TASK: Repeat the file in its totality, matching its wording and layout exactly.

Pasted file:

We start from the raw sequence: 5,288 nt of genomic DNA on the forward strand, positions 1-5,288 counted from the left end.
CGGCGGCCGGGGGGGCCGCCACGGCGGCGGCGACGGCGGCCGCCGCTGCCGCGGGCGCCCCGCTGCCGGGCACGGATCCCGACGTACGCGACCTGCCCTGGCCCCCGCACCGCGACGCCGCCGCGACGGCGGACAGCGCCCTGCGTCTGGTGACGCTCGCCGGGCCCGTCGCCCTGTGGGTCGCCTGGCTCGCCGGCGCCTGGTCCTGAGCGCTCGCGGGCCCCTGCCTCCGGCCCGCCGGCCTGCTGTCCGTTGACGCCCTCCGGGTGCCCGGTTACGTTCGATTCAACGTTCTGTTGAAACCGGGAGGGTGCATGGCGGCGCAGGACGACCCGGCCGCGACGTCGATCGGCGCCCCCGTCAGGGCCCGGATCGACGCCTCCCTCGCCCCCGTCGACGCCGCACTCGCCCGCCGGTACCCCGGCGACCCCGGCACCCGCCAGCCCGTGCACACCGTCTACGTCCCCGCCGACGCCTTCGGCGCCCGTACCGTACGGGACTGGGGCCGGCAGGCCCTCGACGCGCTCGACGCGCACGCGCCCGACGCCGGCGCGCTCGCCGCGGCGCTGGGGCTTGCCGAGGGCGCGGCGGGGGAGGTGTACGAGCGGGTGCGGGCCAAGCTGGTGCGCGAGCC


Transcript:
We start from the raw sequence: 5,288 nt of genomic DNA on the forward strand, positions 1-5,288 counted from the left end.
CGGCGGCCGGGGGGGCCGCCACGGCGGCGGCGACGGCGGCCGCCGCTGCCGCGGGCGCCCCGCTGCCGGGCACGGATCCCGACGTACGCGACCTGCCCTGGCCCCCGCACCGCGACGCCGCCGCGACGGCGGACAGCGCCCTGCGTCTGGTGACGCTCGCCGGGCCCGTCGCCCTGTGGGTCGCCTGGCTCGCCGGCGCCTGGTCCTGAGCGCTCGCGGGCCCCTGCCTCCGGCCCGCCGGCCTGCTGTCCGTTGACGCCCTCCGGGTGCCCGGTTACGTTCGATTCAACGTTCTGTTGAAACCGGGAGGGTGCATGGCGGCGCAGGACGACCCGGCCGCGACGTCGATCGGCGCCCCCGTCAGGGCCCGGATCGACGCCTCCCTCGCCCCCGTCGACGCCGCACTCGCCCGCCGGTACCCCGGCGACCCCGGCACCCGCCAGCCCGTGCACACCGTCTACGTCCCCGCCGACGCCTTCGGCGCCCGTACCGTACGGGACTGGGGCCGGCAGGCCCTCGACGCGCTCGACGCGCACGCGCCCGACGCCGGCGCGCTCGCCGCGGCGCTGGGGCTTGCCGAGGGCGCGGCGGGGGAGGTGTACGAGCGGGTGCGGGCCAAGCTGGTGCGCGAGCC